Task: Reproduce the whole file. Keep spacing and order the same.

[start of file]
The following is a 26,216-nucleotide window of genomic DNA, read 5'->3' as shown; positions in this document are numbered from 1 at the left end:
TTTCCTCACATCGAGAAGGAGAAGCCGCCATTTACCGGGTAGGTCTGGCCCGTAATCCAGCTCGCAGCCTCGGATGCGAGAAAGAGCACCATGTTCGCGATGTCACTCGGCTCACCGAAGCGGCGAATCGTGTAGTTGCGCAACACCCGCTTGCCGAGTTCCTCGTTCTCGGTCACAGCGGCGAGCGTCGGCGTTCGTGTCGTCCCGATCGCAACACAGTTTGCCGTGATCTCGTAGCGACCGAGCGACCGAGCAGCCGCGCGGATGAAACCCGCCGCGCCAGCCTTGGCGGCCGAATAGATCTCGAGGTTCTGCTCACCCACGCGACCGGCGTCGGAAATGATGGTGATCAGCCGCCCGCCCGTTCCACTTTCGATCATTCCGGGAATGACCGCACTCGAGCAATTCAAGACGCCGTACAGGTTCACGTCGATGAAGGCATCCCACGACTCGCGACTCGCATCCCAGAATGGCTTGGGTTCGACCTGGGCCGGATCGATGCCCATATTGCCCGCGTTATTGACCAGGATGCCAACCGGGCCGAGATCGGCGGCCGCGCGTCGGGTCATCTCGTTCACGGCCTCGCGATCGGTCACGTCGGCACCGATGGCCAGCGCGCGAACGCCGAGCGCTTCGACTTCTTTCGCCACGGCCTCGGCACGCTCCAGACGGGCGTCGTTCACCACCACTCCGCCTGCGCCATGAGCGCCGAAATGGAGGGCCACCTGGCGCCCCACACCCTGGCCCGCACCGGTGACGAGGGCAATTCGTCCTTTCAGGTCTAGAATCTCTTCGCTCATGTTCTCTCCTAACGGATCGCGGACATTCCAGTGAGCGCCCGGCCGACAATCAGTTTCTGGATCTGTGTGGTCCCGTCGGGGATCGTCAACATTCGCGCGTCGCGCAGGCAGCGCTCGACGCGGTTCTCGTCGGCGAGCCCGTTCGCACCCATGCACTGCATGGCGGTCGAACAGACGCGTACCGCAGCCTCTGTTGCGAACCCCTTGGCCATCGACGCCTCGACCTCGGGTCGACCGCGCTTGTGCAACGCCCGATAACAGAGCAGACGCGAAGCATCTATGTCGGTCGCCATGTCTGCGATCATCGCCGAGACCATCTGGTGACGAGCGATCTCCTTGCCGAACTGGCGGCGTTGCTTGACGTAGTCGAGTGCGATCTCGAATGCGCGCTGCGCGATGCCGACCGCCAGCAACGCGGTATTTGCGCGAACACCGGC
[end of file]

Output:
The following is a 26,216-nucleotide window of genomic DNA, read 5'->3' as shown; positions in this document are numbered from 1 at the left end:
TTTCCTCACATCGAGAAGGAGAAGCCGCCATTTACCGGGTAGGTCTGGCCCGTAATCCAGCTCGCAGCCTCGGATGCGAGAAAGAGCACCATGTTCGCGATGTCACTCGGCTCACCGAAGCGGCGAATCGTGTAGTTGCGCAACACCCGCTTGCCGAGTTCCTCGTTCTCGGTCACAGCGGCGAGCGTCGGCGTTCGTGTCGTCCCGATCGCAACACAGTTTGCCGTGATCTCGTAGCGACCGAGCGACCGAGCAGCCGCGCGGATGAAACCCGCCGCGCCAGCCTTGGCGGCCGAATAGATCTCGAGGTTCTGCTCACCCACGCGACCGGCGTCGGAAATGATGGTGATCAGCCGCCCGCCCGTTCCACTTTCGATCATTCCGGGAATGACCGCACTCGAGCAATTCAAGACGCCGTACAGGTTCACGTCGATGAAGGCATCCCACGACTCGCGACTCGCATCCCAGAATGGCTTGGGTTCGACCTGGGCCGGATCGATGCCCATATTGCCCGCGTTATTGACCAGGATGCCAACCGGGCCGAGATCGGCGGCCGCGCGTCGGGTCATCTCGTTCACGGCCTCGCGATCGGTCACGTCGGCACCGATGGCCAGCGCGCGAACGCCGAGCGCTTCGACTTCTTTCGCCACGGCCTCGGCACGCTCCAGACGGGCGTCGTTCACCACCACTCCGCCTGCGCCATGAGCGCCGAAATGGAGGGCCACCTGGCGCCCCACACCCTGGCCCGCACCGGTGACGAGGGCAATTCGTCCTTTCAGGTCTAGAATCTCTTCGCTCATGTTCTCTCCTAACGGATCGCGGACATTCCAGTGAGCGCCCGGCCGACAATCAGTTTCTGGATCTGTGTGGTCCCGTCGGGGATCGTCAACATTCGCGCGTCGCGCAGGCAGCGCTCGACGCGGTTCTCGTCGGCGAGCCCGTTCGCACCCATGCACTGCATGGCGGTCGAACAGACGCGTACCGCAGCCTCTGTTGCGAACCCCTTGGCCATCGACGCCTCGACCTCGGGTCGACCGCGCTTGTGCAACGCCCGATAACAGAGCAGACGCGAAGCATCTATGTCGGTCGCCATGTCTGCGATCATCGCCGAGACCATCTGGTGACGAGCGATCTCCTTGCCGAACTGGCGGCGTTGCTTGACGTAGTCGAGTGCGATCTCGAATGCGCGCTGCGCGATGCCGACCGCCAGCAACGCGGTATTTGCGCGAACACCGGC